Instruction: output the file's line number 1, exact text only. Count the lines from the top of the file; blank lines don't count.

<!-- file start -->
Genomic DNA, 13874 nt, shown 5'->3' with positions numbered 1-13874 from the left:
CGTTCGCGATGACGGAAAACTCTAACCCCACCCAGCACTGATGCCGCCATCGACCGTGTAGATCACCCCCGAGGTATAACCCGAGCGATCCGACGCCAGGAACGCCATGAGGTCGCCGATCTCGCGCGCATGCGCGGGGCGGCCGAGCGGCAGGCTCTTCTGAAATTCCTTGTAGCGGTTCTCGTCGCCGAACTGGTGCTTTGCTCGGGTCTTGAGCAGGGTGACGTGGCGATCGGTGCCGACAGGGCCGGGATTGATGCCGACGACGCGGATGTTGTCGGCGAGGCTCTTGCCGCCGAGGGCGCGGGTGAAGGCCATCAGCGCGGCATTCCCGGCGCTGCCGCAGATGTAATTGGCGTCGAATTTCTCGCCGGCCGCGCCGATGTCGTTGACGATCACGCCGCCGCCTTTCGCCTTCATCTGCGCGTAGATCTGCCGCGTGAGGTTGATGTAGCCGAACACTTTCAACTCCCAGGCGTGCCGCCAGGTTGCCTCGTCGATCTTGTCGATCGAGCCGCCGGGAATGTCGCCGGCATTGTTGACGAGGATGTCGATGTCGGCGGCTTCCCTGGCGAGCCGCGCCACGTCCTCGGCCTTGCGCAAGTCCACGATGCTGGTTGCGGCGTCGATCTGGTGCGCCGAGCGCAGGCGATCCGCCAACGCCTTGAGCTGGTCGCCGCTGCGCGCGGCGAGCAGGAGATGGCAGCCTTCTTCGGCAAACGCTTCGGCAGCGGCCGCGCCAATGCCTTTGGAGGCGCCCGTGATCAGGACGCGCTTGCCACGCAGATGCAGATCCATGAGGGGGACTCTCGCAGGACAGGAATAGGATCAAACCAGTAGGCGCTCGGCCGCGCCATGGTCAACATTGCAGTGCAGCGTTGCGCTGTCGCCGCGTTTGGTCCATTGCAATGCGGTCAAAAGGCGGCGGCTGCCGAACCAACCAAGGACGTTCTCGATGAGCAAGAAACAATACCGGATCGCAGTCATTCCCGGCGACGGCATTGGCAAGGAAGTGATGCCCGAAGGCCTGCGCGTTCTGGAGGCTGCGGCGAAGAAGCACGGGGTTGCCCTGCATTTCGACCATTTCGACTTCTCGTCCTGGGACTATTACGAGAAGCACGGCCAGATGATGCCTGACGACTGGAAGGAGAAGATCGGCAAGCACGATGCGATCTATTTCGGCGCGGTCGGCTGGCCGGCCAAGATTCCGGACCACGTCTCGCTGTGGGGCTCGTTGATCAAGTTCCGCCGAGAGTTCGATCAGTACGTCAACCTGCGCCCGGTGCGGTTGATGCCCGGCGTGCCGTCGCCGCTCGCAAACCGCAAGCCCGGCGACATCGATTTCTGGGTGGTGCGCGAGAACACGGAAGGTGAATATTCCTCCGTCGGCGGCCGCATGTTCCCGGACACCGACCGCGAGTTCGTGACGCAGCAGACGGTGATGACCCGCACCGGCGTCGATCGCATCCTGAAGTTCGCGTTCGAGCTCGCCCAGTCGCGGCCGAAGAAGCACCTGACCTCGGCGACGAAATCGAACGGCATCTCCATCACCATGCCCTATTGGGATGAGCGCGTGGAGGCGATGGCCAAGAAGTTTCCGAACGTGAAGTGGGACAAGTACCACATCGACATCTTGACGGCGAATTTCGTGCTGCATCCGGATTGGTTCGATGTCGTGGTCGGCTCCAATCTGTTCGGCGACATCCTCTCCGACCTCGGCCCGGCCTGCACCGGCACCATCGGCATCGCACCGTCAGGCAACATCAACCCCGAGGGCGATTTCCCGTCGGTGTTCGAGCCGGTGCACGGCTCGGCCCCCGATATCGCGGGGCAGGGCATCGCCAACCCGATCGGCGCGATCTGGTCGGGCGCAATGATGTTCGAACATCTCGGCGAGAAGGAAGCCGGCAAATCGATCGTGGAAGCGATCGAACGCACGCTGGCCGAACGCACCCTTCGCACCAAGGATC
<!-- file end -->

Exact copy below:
Genomic DNA, 13874 nt, shown 5'->3' with positions numbered 1-13874 from the left: